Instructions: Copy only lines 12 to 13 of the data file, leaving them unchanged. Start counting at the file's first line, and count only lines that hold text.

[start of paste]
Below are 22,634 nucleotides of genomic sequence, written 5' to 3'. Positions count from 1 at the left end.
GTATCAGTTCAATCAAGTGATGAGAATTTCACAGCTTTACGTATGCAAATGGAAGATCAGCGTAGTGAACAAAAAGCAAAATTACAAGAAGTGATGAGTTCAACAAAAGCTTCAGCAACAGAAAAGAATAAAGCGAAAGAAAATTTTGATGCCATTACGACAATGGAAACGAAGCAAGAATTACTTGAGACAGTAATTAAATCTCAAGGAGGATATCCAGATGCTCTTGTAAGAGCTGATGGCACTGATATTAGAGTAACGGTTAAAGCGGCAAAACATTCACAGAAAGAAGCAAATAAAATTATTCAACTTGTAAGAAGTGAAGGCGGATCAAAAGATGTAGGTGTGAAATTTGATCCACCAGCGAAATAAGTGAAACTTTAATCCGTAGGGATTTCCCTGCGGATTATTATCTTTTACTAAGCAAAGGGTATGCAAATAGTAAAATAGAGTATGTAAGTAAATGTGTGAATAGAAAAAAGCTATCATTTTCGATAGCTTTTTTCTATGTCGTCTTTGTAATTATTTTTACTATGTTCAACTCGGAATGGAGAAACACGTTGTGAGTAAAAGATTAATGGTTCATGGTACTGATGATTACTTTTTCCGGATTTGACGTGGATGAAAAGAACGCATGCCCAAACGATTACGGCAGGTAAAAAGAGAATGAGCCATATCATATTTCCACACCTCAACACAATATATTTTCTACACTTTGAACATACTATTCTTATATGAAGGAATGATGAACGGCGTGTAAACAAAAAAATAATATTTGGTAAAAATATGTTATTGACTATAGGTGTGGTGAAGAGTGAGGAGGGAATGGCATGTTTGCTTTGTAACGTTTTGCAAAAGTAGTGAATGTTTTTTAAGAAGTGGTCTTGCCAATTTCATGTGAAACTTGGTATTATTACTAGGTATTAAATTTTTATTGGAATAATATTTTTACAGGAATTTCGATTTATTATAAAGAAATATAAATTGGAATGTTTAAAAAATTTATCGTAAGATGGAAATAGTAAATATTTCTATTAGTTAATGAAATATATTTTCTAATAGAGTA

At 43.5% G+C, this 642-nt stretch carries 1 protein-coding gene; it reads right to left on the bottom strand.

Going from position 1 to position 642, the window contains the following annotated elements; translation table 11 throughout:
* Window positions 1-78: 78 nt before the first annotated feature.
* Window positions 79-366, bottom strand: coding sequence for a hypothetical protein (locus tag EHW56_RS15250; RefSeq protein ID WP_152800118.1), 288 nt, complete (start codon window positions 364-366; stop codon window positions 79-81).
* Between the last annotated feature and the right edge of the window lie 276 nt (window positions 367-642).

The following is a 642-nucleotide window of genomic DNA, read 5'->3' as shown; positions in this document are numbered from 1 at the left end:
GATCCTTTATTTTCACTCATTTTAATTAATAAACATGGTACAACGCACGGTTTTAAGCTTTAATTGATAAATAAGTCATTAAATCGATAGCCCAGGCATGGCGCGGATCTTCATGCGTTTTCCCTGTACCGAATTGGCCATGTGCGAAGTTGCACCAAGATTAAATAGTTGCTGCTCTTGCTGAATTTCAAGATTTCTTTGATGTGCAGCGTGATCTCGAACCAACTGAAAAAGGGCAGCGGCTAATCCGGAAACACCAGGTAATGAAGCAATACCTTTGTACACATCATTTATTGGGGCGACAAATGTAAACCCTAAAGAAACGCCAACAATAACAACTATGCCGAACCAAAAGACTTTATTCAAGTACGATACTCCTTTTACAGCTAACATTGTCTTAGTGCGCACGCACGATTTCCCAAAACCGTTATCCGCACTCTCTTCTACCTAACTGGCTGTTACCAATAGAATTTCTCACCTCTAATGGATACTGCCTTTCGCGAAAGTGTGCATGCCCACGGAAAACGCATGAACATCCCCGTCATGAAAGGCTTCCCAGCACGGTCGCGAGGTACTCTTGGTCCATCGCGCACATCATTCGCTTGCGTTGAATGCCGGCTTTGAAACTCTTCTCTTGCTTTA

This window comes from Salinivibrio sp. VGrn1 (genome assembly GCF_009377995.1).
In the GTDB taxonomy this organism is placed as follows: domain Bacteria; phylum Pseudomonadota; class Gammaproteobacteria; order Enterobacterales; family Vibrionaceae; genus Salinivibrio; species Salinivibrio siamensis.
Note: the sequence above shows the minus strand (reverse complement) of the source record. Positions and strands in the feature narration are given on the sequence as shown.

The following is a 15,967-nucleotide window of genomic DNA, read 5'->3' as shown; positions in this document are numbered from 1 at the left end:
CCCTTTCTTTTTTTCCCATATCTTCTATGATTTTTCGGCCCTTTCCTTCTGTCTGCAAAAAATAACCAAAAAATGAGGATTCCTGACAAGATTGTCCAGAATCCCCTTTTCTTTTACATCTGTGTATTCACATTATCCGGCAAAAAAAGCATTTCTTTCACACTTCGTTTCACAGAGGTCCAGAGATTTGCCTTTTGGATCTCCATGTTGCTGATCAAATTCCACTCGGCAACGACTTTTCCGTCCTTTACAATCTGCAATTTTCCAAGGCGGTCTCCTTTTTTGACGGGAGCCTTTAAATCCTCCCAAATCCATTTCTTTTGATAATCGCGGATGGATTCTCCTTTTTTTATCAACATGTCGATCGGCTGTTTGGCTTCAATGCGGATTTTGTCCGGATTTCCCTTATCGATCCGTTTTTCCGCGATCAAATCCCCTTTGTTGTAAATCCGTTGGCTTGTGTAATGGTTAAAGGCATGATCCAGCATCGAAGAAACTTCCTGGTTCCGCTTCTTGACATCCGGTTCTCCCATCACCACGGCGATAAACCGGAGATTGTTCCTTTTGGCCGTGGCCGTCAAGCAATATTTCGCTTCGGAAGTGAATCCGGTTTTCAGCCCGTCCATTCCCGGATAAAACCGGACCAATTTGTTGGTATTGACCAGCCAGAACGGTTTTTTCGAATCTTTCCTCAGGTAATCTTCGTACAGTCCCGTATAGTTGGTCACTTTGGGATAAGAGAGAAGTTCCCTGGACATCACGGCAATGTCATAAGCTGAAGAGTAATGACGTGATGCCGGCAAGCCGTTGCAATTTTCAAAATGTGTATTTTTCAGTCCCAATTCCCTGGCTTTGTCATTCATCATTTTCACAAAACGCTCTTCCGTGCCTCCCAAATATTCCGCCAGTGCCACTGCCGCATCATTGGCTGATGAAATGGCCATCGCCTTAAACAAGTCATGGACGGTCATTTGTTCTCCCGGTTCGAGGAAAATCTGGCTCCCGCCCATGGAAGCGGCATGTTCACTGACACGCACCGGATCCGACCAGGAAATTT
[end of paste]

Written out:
Note: the sequence above shows the minus strand (reverse complement) of the source record. Positions and strands in the feature narration are given on the sequence as shown.

The following is a 15,967-nucleotide window of genomic DNA, read 5'->3' as shown; positions in this document are numbered from 1 at the left end: